young and armed  the scourge of teen gun violence

Minneapolis teen struggles to avoid line of fire

One family shows how the threat of illegal firearms hangs over life on North Side.

The first time someone pulled a gun on Malik Morgan, he was 12 and walking home from Wally’s Foods with chips and a bottle of iced tea.

Several guys he recognized from north Minneapolis’ Stick Up Boys gang taunted him near the corner of Golden Valley Road and Penn Avenue: “Are you trying to be in SUB?”

Malik mumbled no and walked faster.

“We got guns.”

“I don’t mess with that.”

The other boys swung at Malik a few times. Then one pulled out a handgun. Malik cried for help and escaped.

The provocation was never reported to police — but it’s a constant threat for children like Malik trying to grow up in neighborhoods infested with illegal firearms.

In his visit to north Minneapolis in February, President Obama praised the “Minneapolis model” of intensive social work for reducing gun violence among young people. Yet in introducing the president, Police Chief Janeé Harteau invoked the names of Nizzel and Terrell, two toddlers slain in their own Minneapolis homes over the past 15 months by bullets fired from outside, to reveal how any child can be at risk in places where guns fall into the wrong hands.

The number of guns confiscated from the streets of Minneapolis and St. Paul rose in 2012, aided by a robust market supplied by legal and illegal dealers. Since 2007, more than 1,100 handguns, rifles and shotguns were taken off the streets in Malik’s North Side ZIP code alone.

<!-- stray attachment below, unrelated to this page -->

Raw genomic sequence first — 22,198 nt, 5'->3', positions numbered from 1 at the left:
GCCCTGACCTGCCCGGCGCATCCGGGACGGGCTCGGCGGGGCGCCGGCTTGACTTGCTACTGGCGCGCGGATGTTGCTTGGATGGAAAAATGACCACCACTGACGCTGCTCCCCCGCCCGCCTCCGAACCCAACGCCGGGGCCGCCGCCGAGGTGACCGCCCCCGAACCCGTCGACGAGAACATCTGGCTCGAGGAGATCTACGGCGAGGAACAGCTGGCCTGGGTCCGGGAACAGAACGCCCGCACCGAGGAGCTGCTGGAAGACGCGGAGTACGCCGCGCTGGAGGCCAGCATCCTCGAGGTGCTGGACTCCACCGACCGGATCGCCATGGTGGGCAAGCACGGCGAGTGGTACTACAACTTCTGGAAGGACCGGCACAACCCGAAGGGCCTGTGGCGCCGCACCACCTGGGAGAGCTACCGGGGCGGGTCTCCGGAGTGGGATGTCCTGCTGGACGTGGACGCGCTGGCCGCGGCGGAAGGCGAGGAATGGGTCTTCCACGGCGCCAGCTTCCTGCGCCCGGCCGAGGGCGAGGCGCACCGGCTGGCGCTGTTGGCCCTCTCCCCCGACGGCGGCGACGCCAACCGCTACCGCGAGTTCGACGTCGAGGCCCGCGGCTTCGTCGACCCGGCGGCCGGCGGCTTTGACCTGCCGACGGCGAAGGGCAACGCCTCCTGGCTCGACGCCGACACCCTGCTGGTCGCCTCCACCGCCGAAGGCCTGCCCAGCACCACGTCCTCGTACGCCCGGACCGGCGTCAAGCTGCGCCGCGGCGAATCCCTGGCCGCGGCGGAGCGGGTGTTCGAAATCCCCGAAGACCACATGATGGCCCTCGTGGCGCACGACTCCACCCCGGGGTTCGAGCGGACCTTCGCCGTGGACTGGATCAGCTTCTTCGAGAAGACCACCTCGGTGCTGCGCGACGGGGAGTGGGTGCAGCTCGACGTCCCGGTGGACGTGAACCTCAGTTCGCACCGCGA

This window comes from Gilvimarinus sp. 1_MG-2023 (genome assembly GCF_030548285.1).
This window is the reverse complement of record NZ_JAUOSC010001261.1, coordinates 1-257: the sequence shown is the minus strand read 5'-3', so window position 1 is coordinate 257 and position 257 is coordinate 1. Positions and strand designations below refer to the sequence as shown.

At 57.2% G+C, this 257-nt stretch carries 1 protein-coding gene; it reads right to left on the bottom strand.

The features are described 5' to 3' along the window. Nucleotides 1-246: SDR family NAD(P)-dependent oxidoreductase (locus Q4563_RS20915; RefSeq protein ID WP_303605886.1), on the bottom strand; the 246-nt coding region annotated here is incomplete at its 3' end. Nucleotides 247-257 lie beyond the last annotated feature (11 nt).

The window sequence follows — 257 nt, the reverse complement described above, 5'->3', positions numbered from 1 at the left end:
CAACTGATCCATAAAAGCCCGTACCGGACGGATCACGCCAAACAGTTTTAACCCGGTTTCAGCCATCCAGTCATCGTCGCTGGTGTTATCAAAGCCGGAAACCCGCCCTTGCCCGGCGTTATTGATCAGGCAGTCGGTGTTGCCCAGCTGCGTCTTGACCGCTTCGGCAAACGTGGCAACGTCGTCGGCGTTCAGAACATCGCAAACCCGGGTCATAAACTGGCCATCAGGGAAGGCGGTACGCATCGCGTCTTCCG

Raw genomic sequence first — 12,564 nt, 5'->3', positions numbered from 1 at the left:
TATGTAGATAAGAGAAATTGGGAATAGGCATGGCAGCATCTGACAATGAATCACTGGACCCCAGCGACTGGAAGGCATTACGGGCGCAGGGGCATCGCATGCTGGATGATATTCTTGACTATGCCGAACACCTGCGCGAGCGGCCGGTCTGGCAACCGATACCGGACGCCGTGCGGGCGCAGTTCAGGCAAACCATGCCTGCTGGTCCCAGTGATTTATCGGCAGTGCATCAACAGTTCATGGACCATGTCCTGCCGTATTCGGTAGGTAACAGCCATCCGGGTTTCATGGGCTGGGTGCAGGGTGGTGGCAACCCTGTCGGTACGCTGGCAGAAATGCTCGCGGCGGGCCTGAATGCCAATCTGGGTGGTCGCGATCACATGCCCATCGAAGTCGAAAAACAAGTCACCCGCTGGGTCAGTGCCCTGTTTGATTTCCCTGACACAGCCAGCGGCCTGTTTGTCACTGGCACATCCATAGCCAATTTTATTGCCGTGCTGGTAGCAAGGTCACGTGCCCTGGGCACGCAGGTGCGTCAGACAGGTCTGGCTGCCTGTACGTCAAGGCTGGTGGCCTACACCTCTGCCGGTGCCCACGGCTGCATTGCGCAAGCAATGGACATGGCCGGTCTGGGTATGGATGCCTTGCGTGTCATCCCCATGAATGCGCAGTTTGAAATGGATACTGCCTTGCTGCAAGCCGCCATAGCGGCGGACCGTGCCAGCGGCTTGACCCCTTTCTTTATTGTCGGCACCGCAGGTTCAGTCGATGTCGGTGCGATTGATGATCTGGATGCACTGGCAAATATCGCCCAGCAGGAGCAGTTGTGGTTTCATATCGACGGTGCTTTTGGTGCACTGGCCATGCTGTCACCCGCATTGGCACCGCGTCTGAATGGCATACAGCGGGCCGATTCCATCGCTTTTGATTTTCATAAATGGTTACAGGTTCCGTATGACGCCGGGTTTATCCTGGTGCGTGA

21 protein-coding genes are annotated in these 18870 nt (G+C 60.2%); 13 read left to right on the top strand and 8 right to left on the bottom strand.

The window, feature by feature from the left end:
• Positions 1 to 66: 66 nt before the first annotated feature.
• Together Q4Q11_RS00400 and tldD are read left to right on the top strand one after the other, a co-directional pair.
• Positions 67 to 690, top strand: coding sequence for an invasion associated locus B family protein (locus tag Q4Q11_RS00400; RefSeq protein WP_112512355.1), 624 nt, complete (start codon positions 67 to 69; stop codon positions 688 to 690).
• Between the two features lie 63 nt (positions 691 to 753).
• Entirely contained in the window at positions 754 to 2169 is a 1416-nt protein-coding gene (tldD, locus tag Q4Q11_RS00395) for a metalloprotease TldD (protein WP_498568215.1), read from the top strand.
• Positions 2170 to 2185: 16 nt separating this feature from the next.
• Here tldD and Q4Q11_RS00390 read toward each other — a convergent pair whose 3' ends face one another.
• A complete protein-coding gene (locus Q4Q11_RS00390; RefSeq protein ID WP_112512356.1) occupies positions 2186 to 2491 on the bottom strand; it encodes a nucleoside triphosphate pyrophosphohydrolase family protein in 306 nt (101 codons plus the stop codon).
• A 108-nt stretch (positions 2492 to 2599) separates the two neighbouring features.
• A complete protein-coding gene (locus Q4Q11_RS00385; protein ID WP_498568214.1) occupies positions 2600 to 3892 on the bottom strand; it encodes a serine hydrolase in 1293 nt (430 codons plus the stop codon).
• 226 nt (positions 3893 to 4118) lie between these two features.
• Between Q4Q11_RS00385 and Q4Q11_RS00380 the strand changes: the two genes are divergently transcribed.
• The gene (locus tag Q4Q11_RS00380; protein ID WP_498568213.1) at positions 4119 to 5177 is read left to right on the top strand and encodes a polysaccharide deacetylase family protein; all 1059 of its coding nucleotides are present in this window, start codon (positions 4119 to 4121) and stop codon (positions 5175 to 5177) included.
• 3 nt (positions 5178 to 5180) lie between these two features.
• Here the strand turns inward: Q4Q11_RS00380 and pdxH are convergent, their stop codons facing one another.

Over the past decade, 22 teens and children have died by gunfire in that area, making it the most likely place in Minnesota for young people to get shot dead.

One of them was a close friend of Malik’s, a 13-year-old named Ray’Jon Gomez, who lost his life in August 2011 after being shot while riding a bicycle. One of the suspects, who was 15 at the time, said in court last month that he meant to shoot someone next to Gomez.

Malik thinks he’s seen six guns in the hands of boys not much older than him.

Malik, now 15, has no desire to arm himself. He just wants to roam the neighborhood without lectures from his parents and harassment by gangbangers with guns. So he didn’t tell his parents about his run-in with the Stick Up Boys. He knows how much they already worry every time he goes out.

A friend dies

Malik’s mother, Margaret Morgan, scans the floor of the Metrodome, searching for her son. She knows he is down there, on the floor, amid the throngs of monster truck fans, T-shirt vendors, a pair of women in bikinis promoting one of the monster trucks and a parade of dads carrying their young sons on their shoulders. It’s three weeks before Christmas and this is something of an annual tradition for Margaret, her husband and their son, who loves trucks and dreams of working on them one day.

She descends the last few steps from the bleachers onto the field and charges into the crowd.

“If Grave Digger’s on the floor, then that’s where he’s at,” says Margaret, her feet kicking up dirt as she crosses the stadium floor. She soon finds Malik and his friend, who have been checking out the monster trucks before the show starts. They’ve already met Grave Digger’s driver, Adam Anderson, and start posing next to each truck as Margaret dutifully snaps photos.

The arena is noisy, and soon the trucks will buck and bounce over barriers strewn across the floor.

  • related content

  • Now 15, Malik Morgan was 12 when he first faced a gun, pulled by one of the boys...

  • Margaret Morgan, on the steps of her Willard-Hay home last fall, moved to north...

  • At a monster truck show, Malik was worried only about fun and souvenirs.

  • In 2011, Jose Morgan held Malik, then 13, during a peace vigil on West Broadway....

  • Malik, focusing more on basketball, readied with his Farview Park team for a game.

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